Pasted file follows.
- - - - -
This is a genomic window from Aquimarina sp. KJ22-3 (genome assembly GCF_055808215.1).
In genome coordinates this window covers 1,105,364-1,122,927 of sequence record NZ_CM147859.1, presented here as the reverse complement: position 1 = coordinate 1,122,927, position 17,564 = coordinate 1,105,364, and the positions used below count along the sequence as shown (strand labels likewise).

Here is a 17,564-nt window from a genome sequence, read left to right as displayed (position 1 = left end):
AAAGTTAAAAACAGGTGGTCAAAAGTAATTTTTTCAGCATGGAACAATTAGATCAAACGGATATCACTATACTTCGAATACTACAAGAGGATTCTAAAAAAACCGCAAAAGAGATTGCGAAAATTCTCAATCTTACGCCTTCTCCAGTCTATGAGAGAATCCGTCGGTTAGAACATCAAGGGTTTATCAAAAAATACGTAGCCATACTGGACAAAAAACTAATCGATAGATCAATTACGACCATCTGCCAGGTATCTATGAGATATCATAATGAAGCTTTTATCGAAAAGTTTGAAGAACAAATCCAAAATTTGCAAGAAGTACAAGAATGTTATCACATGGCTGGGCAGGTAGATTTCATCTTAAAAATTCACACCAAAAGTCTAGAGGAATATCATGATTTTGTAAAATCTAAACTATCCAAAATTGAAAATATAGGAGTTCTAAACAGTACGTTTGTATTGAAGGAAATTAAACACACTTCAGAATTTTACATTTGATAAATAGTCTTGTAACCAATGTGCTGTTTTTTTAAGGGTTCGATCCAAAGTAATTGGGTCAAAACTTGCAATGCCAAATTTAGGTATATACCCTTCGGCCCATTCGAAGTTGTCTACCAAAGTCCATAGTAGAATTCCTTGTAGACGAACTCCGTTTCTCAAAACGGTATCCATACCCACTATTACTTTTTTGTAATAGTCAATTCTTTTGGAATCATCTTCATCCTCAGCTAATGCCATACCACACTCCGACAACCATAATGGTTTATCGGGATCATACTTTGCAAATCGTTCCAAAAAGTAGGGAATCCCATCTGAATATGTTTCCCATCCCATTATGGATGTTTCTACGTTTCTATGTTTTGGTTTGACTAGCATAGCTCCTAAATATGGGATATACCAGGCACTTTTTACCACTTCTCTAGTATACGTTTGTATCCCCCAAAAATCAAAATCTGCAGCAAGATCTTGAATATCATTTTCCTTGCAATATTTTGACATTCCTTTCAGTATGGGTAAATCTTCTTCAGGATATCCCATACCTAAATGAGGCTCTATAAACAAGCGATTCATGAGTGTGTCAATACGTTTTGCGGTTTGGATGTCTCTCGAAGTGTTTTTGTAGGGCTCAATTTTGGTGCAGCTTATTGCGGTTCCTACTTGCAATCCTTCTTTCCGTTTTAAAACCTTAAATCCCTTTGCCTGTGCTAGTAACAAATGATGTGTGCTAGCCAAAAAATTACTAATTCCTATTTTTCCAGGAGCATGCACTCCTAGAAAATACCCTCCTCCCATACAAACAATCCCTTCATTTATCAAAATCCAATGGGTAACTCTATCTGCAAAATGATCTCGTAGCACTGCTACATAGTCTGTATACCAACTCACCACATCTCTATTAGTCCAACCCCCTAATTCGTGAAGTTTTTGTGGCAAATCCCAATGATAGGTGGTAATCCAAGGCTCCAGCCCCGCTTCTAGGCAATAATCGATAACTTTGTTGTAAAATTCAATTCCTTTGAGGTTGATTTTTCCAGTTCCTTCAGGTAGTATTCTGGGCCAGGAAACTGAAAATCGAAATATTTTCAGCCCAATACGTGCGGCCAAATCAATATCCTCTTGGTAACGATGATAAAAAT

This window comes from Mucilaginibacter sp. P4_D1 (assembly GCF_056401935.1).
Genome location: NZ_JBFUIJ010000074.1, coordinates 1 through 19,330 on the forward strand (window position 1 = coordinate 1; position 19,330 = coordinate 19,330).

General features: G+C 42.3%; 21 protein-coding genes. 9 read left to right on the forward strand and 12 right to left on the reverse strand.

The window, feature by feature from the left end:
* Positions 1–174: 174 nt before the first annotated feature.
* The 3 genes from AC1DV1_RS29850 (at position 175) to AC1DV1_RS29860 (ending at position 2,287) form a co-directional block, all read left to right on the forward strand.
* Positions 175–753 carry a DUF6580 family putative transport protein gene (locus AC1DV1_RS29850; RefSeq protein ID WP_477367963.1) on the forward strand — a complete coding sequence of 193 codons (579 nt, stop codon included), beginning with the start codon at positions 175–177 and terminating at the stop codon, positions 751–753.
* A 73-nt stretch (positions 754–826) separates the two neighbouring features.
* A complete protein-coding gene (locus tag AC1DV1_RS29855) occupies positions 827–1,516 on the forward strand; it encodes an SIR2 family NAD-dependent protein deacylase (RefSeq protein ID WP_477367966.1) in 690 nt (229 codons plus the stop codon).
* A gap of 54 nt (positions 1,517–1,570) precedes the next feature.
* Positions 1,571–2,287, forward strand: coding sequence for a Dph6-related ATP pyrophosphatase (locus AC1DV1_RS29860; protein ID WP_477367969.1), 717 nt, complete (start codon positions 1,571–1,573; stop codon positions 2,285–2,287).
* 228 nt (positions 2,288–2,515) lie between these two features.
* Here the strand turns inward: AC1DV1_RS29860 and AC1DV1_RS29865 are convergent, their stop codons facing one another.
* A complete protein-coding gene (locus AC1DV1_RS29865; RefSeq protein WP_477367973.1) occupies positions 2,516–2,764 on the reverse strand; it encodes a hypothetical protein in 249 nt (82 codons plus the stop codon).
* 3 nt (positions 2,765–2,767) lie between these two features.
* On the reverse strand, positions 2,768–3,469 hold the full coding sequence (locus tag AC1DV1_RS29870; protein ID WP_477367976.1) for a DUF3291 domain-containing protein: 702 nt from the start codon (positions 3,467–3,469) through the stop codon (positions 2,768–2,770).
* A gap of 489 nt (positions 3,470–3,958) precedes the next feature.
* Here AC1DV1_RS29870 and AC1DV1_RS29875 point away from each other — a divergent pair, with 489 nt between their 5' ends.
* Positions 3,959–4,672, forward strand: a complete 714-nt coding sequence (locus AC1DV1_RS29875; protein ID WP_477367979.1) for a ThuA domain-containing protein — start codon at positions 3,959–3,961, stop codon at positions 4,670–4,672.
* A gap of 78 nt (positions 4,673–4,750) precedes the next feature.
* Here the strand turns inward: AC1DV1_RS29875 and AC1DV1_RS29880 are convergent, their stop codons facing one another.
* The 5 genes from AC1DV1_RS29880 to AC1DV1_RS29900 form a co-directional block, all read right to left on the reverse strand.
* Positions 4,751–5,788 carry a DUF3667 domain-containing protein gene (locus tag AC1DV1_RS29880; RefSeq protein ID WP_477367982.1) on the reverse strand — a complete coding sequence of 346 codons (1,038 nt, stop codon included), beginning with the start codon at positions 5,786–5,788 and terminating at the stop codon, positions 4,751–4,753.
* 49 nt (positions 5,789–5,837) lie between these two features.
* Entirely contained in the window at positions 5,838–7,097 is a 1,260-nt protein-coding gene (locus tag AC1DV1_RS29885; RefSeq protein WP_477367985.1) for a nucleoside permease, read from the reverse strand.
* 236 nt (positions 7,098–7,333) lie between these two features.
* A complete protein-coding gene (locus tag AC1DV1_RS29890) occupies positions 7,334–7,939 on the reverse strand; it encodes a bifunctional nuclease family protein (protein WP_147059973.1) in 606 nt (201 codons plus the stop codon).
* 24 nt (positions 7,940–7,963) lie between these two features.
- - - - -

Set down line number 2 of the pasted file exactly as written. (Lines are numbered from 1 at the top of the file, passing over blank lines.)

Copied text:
In genome coordinates this window covers 1,105,364-1,122,927 of sequence record NZ_CM147859.1, presented here as the reverse complement: position 1 = coordinate 1,122,927, position 17,564 = coordinate 1,105,364, and the positions used below count along the sequence as shown (strand labels likewise).